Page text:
In Focus
FINANCIAL SERVICES | Staff Reporter, Singapore

Singapore banks' earnings turnaround hit by steep funding costs

NIMs have only inched up by 2-12 bp since 2015 even as the 3M SIBOR soared 58bp.

Although a rising interest rate environment bodes well for banks in Singapore, the spectre of rising funding costs is dimming the expectations of fatter margins, especially for local banks who are trailing behind their foreign counterparts in the war for fixed deposits (FD).

The local banks’ net interest margin (NIM), a common measure of profitability, has only expanded by 2-12 basis points since the beginning of normalising interest rates in December 2015 (+200bp) even as the 3M SIBOR has surged 58bp over the same period, Andrea Choong, analyst at CIMB said in research note. 

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Only DBS was able to report a constant improvement in customer loan spreads in 2018 to book a NIM of 1.86% in Q3 whilst its two peers struggled. The NIM of OCBC remained stagnant at 1.72% in Q3 on the back of hefty increases in deposit costs whilst UOB’s NIMs have been on a gradual decline since Q1 2018 to fall to 1.81% in Q3 with the bank’s 43% CASA ratio ranking the lowest amongst the three local banks.

“NIMs have yet to capture the full benefits of higher rates as funding costs have risen (48-53bp) about as much as asset yields (46-50bp) have in this period as banks focus on building healthy liquidity buffers,” she added. “In our view, margin expansion in the coming quarters will depend on banks’ ability to reprice assets above the impending rise in deposit cost.”

Banks in Singapore can expect an earnings boost owing to the tightening monetary policy charted by the Fed which Singapore’s currency policy follows closely. Every 25bp increase in interest rates that re-prices the SGD, HKD, and USD loan book is tipped to translate into a c.3-bp improvement in NIM and a 2% accretion to bank, DBS Bank Research said in an earlier report.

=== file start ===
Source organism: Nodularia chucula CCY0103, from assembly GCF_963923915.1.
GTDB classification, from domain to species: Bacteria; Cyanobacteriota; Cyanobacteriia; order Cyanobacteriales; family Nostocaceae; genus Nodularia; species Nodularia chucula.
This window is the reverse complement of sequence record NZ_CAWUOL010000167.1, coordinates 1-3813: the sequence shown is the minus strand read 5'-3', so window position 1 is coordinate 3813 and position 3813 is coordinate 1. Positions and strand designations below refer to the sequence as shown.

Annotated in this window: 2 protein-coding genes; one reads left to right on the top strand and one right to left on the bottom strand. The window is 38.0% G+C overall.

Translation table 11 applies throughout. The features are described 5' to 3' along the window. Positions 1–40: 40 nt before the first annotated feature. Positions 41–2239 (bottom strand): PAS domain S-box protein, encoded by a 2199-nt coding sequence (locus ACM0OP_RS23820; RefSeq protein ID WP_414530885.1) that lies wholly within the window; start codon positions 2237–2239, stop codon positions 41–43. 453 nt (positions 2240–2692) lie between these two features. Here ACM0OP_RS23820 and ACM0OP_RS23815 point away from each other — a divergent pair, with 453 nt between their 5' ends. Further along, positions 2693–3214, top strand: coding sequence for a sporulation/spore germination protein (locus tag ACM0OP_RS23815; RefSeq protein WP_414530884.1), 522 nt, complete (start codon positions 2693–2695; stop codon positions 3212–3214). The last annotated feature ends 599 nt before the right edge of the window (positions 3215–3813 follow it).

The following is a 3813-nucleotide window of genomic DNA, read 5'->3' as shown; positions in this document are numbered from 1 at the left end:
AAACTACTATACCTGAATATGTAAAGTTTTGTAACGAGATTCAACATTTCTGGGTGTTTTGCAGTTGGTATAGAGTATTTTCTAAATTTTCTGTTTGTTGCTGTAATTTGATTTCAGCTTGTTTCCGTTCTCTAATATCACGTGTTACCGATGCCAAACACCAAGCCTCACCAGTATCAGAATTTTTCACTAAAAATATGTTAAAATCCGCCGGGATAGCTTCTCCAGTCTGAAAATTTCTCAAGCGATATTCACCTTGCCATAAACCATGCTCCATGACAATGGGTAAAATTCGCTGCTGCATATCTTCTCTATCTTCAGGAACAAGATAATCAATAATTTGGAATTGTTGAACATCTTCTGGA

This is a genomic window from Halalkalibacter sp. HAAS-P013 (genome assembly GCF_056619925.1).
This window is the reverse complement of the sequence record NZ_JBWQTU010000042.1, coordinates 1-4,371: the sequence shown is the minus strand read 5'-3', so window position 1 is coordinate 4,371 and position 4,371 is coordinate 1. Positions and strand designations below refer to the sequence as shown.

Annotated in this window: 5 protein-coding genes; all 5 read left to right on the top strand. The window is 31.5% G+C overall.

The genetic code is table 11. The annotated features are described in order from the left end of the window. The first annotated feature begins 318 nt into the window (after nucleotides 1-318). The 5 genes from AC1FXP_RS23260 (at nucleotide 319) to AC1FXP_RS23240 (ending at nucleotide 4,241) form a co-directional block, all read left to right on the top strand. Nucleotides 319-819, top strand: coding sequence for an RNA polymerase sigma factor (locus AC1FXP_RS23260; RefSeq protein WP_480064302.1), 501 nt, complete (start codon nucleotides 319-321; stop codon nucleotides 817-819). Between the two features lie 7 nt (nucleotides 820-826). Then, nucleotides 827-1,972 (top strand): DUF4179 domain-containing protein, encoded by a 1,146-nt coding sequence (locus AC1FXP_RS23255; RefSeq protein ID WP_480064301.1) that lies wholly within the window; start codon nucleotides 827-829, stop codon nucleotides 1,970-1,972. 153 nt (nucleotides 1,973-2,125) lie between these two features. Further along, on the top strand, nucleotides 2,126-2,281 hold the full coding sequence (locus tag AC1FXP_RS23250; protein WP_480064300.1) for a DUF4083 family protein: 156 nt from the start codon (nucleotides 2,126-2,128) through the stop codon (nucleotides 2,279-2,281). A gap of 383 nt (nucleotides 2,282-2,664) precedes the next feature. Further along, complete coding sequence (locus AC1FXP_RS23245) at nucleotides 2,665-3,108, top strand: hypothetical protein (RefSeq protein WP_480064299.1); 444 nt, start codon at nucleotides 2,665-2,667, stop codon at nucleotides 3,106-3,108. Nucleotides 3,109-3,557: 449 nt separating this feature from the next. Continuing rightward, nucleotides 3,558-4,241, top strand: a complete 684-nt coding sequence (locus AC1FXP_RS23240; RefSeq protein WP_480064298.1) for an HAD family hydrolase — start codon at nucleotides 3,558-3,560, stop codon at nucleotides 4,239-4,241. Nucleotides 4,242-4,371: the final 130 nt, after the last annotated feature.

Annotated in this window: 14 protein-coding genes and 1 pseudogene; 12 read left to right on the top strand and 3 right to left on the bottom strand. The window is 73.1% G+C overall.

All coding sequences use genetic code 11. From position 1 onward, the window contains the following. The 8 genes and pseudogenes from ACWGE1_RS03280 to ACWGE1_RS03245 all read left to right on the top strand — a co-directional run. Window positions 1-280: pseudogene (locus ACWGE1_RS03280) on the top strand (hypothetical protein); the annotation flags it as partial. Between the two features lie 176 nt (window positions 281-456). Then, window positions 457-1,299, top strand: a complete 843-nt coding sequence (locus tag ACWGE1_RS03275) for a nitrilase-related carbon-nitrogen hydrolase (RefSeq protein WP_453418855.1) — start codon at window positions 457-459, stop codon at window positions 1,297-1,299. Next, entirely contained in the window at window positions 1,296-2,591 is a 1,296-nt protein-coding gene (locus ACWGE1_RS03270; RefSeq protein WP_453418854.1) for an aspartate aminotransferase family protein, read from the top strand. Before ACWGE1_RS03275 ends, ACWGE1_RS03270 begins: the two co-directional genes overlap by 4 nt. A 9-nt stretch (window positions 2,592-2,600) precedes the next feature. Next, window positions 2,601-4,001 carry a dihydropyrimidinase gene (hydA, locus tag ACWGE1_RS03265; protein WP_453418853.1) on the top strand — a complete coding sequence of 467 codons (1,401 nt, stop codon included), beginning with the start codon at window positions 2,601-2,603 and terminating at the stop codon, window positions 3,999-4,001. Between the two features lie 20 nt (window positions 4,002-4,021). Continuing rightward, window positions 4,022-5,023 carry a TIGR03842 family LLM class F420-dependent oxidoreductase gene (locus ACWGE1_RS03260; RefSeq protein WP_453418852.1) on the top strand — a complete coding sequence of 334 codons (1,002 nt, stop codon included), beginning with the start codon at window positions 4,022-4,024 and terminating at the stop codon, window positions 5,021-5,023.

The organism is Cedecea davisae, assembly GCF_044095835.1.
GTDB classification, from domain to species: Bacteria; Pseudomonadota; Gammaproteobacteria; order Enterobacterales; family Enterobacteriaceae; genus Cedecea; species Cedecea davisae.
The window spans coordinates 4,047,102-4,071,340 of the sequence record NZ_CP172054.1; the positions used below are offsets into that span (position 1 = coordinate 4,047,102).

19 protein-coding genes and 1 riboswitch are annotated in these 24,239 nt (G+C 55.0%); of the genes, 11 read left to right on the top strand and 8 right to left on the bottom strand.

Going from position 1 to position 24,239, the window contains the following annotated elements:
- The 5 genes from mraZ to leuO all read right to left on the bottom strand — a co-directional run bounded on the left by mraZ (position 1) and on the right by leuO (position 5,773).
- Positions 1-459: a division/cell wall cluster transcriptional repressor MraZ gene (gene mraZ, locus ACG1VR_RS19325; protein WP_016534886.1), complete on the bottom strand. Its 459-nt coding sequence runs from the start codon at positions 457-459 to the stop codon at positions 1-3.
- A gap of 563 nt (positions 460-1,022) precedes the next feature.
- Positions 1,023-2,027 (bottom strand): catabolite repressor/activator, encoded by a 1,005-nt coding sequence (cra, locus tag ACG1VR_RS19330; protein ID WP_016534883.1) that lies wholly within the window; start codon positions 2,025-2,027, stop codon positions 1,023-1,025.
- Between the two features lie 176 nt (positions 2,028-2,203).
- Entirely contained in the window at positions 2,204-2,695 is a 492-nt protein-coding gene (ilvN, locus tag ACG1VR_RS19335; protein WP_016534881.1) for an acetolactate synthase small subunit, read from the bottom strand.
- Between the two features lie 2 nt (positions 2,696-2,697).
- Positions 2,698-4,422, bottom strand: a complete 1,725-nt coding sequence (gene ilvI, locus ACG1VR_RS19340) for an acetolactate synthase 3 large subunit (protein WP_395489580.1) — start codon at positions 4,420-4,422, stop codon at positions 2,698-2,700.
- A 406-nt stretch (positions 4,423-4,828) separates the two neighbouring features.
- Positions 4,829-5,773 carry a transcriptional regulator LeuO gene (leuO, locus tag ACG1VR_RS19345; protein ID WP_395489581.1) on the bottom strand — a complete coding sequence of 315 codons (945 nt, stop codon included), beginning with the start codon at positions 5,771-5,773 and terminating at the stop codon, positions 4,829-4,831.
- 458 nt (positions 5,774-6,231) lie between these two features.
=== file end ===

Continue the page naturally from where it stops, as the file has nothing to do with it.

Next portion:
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However, the earnings boost is likely to lag by around three to six months pushing banks to compete for fixed deposits on the back of steep interbank borrowing costs. The 3M SIBOR has already risen to an average of 1.75% in November 2018 compared to 1.24% in December 2017.

In response, competition in the FD rate landscape has been heating up with promotional rates amongst domestic systemically important banks (DSIBs) for a minimum placement of S$20,000 for a 12-month tenure already reaching as high as 1.88% p.a.

“Whilst most of these campaigns are slated to expire by end-January, we expect the stiff deposit-taking competition to persist with refreshed campaigns or a broad-based increase in board rates as interbank lending rates continue to rise,” said Choong.

On that front, foreign banks are set to lead the FD rate competition despite their smaller branch network that makes it challenging to garner meaningful CASA deposits.

“Despite local banks’ significantly larger branch and CASA networks than foreign banks, we understand that the former [foreign banks] have had to offer more attractive rates to defend market share. Customer deposits cost Singapore banks an average of 0.86-1.4% in 9M18 whereas other funding sources were significantly more expensive at 1.82-2.47%,” she added.

“The Fed’s dovish outlook on interest rate policy forms the base of our house view of three hikes in 2019F and, consequently, a 6-9bp NIM increase in 2019F.”

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